Evaluation of Intravenous Ranitidine on Gastric pH in Critically Ill Pediatric Patients

J Pediatr Pharmacol Ther. 2019 Nov-Dec;24(6):504-509. doi: 10.5863/1551-6776-24.6.504.

Abstract

Objective: To determine the dosing regimen of intravenous ranitidine (IVR) most likely to achieve a gastric pH of ≥4 in critically ill pediatric patients.

Methods: A retrospective cohort study was designed and included patients younger than 19 years with gastric pH samples taken from a nasogastric tube within 24 hours after a dose of IVR in an intensive care unit. Data collection included patient demographics, clinical variables, IVR dosing, and gastric pH samples. Descriptive statistical analysis and multivariable logistic regression analysis with clustering of patients was performed to determine variables associated with odds of obtaining a pH of ≥4.

Results: A total of 628 patients (1356 nasogastric samples) met study criteria (median age 1.3 years [IQR, 0.33, 5.7 years]; 53% male). The IVR dose was 0.90 ± 0.30 mg/kg per dose every 8.1 ± 2.9 hours, and 60.9% of patients (n = 383) had a pH ≥4. Patients with a pH value ≥4 had gastric pH samples taken earlier after a dose of IVR (6.7 ± 5.0 vs. 5.9 ± 4.7 hours, p < 0.001) but had no difference in IVR dose per kilogram (0.88 ± 0.31 vs. 0.88 ± 0.26, p = 0.86) or frequency of dosing (7.9 ± 3.2 vs. 7.9 ± 3.2 hours, p = 0.89). A multivariable logistic regression model identified increasing age, decreased kidney function, and decreased time to pH sample after an IVR dose with significantly greater odds of pH ≥4.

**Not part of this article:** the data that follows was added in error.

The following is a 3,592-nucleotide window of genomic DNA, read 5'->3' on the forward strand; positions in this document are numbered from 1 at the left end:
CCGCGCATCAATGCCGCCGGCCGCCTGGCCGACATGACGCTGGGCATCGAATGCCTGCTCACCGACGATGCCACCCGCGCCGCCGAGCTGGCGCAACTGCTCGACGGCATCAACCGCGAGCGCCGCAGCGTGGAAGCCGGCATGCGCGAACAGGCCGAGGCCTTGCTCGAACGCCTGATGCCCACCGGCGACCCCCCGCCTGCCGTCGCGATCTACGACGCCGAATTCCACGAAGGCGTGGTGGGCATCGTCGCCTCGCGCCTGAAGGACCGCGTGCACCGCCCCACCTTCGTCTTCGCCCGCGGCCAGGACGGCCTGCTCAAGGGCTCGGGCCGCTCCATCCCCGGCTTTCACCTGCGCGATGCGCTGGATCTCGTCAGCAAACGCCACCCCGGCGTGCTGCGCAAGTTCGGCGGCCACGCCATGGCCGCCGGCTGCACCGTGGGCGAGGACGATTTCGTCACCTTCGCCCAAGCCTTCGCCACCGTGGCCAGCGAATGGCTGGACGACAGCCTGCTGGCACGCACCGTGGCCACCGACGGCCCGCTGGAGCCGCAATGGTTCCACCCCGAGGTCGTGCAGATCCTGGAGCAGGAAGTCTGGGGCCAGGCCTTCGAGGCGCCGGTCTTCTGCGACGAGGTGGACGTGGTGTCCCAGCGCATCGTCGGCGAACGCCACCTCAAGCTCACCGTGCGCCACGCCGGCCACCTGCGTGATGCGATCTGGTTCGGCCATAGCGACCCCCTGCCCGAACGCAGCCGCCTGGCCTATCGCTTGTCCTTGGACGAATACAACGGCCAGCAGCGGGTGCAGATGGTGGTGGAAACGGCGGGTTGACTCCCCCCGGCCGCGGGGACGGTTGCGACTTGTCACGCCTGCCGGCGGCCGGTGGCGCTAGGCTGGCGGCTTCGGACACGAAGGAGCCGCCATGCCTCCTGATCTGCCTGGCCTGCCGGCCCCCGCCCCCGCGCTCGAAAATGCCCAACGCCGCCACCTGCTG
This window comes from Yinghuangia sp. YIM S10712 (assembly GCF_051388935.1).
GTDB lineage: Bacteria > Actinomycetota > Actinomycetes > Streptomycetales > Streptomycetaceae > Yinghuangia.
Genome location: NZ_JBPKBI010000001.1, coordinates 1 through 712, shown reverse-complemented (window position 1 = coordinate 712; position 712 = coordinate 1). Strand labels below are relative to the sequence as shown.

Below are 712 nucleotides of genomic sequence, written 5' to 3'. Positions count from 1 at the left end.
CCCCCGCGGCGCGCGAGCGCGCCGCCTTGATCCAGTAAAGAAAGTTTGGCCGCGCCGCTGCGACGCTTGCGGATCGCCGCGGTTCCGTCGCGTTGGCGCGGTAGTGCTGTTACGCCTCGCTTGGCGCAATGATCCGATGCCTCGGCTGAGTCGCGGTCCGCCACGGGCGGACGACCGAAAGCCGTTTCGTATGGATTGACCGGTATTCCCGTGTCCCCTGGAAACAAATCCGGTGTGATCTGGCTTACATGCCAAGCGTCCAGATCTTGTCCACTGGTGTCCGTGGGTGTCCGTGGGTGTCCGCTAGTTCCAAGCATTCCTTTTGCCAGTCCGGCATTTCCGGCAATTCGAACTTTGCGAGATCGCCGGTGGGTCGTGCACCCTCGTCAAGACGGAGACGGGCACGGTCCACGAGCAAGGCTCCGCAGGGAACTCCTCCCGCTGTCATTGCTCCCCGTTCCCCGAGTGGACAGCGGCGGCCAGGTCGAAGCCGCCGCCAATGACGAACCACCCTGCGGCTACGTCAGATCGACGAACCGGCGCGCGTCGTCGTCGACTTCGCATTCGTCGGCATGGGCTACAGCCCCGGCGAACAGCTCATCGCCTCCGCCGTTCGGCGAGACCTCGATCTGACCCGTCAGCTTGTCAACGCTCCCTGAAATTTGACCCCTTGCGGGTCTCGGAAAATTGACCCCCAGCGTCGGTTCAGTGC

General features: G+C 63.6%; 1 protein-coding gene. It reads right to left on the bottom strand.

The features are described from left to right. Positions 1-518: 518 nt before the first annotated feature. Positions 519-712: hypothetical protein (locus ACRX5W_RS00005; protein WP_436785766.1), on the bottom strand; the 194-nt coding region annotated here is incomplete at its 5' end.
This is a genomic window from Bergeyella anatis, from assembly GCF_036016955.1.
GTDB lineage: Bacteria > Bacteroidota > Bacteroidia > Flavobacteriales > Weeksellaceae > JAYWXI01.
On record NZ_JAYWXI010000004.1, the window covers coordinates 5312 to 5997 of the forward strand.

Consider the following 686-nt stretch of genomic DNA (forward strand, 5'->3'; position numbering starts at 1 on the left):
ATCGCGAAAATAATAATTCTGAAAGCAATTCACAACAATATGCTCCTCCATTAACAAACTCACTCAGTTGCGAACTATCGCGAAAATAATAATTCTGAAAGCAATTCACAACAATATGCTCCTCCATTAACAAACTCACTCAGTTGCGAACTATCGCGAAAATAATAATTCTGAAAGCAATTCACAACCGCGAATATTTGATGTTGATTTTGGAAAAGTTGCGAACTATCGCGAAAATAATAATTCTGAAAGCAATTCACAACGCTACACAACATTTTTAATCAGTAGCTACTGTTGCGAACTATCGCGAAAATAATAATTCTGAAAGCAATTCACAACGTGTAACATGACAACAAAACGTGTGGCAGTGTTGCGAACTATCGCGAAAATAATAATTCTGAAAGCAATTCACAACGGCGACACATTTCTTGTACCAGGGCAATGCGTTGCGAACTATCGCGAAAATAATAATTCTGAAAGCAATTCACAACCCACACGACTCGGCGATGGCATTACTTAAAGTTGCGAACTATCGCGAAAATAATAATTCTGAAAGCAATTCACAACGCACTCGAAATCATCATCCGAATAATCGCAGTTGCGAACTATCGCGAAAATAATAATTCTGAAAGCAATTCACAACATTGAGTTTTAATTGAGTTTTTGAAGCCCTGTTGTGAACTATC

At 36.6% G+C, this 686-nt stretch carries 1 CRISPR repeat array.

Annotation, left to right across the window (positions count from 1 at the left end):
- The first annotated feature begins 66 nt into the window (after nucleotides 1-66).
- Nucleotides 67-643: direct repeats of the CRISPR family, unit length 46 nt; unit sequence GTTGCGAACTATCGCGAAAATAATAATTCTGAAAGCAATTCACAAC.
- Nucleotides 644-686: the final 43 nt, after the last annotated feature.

Conclusions: The IVR dosing to maintain a gastric pH ≥4 in critically ill pediatric patients should occur more frequently than every 8 hours. Gastric pH evaluation may be necessary to assess IVR efficacy.

Keywords: intensive care; pH; pediatrics; ranitidine; stress ulcer prophylaxis.